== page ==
Mario 64, the prime product for the commercial maiden voyage of the Nintendo 64, puts the player into the magical world of Mario (where the streets are paved with gold stars) as never before. The engrossing, immersive cinematic viewpoint of the player-positionable "Lakitu-cam" is largely responsible for this. (It follows Mario and lets the player view the true 3D action from almost any third-person angle - including up, down, and all around.) And what a world we have here.Mushroom Castle is vast, with chambers sealed by doors requiring certain amounts of Star Power to open. Initially, only a few rooms are accessible to Mario. Inside these opening rooms, and scattered throughout the various realms, are signs that explain the basic moves or relate helpful navigating hints. After these are perused, a simple jump into a painting teleports Mario into a new world filled with dangers, puzzles, and stars to collect. Once in each new world, expect anything - the cosmos of Mario has a new look and feel, with vast, fully navigable mountainsides; castle strongholds; islands in the air; surreal, 3D moving-platform courses in underground chambers; walking bombs that trundle up and say boom; scary-looking eels that swim silently through wavering underwater environments; objects to climb, pick up, or throw; cannons to climb into; narrow suspension bridges to cross; and breathtaking, don't-look-down drops to avoid. One particularly psychedelic realm is accessed only when the player takes control of the camera and looks up at the castle's main hall ceiling. An artificial sun of sorts washes out the scene in a blaze of light. And when the blinding indoor sunburst clears...Mario is flying, looping, and banking through wide open skies occupied with clouds, rainbows, rings of spinning coins, and a handful of impossibly tall towers. It's a jaw-dropping scene straight out of REM sleep; a child's dream of flight in candy-colored polygons. Players may find themselves going back to this world again and again just because of its feel. It's that good.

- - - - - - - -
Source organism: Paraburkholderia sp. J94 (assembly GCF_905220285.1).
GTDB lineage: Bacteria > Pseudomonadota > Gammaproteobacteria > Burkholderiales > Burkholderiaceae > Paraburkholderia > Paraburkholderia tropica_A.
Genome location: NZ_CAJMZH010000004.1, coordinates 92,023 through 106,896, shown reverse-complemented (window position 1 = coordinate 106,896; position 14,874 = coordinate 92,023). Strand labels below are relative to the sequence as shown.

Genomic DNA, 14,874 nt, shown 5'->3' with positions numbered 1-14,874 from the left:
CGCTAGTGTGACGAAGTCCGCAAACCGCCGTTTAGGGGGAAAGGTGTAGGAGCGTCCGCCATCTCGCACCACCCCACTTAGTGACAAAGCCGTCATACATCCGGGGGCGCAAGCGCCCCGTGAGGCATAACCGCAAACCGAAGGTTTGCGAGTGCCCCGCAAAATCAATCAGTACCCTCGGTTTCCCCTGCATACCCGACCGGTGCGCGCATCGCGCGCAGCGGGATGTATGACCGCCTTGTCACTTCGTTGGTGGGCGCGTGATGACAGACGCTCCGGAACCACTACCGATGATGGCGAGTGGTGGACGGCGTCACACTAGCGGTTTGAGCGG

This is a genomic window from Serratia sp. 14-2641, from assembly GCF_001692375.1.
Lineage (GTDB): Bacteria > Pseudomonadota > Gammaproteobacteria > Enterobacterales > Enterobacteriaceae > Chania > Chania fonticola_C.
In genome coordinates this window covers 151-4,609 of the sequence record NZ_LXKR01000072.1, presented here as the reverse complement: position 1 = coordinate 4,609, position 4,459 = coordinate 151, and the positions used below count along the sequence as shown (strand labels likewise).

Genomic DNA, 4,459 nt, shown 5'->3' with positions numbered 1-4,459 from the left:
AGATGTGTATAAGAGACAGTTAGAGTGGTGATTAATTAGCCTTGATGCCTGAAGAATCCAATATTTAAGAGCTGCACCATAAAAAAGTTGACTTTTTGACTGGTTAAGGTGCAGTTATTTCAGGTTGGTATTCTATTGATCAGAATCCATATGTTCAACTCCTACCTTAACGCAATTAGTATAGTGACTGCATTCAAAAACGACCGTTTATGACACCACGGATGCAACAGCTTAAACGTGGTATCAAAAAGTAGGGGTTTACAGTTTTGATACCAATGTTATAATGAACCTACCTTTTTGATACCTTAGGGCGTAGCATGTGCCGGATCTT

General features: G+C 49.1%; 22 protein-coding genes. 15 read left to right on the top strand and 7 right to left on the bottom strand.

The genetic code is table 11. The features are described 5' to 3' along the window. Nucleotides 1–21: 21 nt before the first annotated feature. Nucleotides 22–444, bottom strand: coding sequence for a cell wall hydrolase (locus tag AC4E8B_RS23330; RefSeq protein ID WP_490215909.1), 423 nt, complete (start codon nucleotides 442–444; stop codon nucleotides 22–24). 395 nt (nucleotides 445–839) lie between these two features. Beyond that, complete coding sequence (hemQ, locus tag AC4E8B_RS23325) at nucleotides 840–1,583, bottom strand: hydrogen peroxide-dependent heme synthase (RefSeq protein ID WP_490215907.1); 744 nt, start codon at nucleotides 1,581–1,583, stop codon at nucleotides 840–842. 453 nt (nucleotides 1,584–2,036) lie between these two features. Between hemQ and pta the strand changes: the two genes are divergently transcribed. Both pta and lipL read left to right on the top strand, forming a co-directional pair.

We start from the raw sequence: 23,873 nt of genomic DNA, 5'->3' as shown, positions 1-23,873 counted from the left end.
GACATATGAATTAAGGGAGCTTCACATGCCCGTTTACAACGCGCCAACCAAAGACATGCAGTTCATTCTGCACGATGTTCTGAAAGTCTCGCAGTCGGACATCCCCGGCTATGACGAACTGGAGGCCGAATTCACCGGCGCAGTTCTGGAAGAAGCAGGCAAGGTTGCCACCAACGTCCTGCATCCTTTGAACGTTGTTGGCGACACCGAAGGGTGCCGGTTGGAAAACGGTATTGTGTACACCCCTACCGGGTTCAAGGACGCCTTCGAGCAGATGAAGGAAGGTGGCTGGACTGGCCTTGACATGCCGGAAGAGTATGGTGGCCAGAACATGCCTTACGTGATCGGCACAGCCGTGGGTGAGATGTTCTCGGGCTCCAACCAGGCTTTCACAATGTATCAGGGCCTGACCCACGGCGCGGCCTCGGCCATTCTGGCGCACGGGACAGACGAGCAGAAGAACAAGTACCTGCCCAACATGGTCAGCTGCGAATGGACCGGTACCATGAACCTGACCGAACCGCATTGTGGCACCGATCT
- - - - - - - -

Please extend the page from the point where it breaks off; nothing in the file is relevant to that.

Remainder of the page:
Mario - who has apparently been spending a lot of time with the Russian Olympic team - is in new and top form. No longer content merely to run and jump, he sports a whole gaggle of new moves, including punch/kick combos, the aforementioned flying abilities, fairly graceful swimming techniques, a breakdancing-style foot-sweep, a running long jump, a somersaulting pound-the-ground attack, a wall-kick rebound that would make Jackie Chan proud, a belly-slide attack (reminiscent of Arnold Schwarzenegger in True Lies), and a truly spectacular standing double-gainer backflip - which wouldn't have been out of place in The Crow. Like I said earlier, I'm not the biggest fan of Mario the character, but the sheer range of his control options have made me at least a follower. As a side note: A nice gameplay touch is the thoughtful use of the versatile Nintendo gamepad. A very slight forward pressure on the controller lets Mario tiptoe oh-so-quietly forward - who knows who or what might be trying to sleep? And in Mario's universe, there are definitely some Whos and Whats that shouldn't be woken up until Mario's ready.

Everybody knows that somewhere in The Good Book of Games there's a common law stating that the play's the thing...but I'm going to commit a mortal sin here and tender a little heresy: Even beyond the sheer gameplay, the experience is the thing in Mario 64. With realms so vast and detailed, and yet so graphically clean and simple, one instinctively wants to go exploring: What's just beyond that rise? Who's peeking at me from behind that wall? How can I get to that far ridge, that seemingly inaccessible platform, that island floating unsupported in the air? Mario 64 is a game that rewards the curious, the original, and in some cases the bludgeoningly stubborn and tenacious. If Mario 64 is even a rough indication of what's to be expected from Nintendo, or from games in general, then we just might have a revolution of sorts in our very hands.

The Good

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The Bad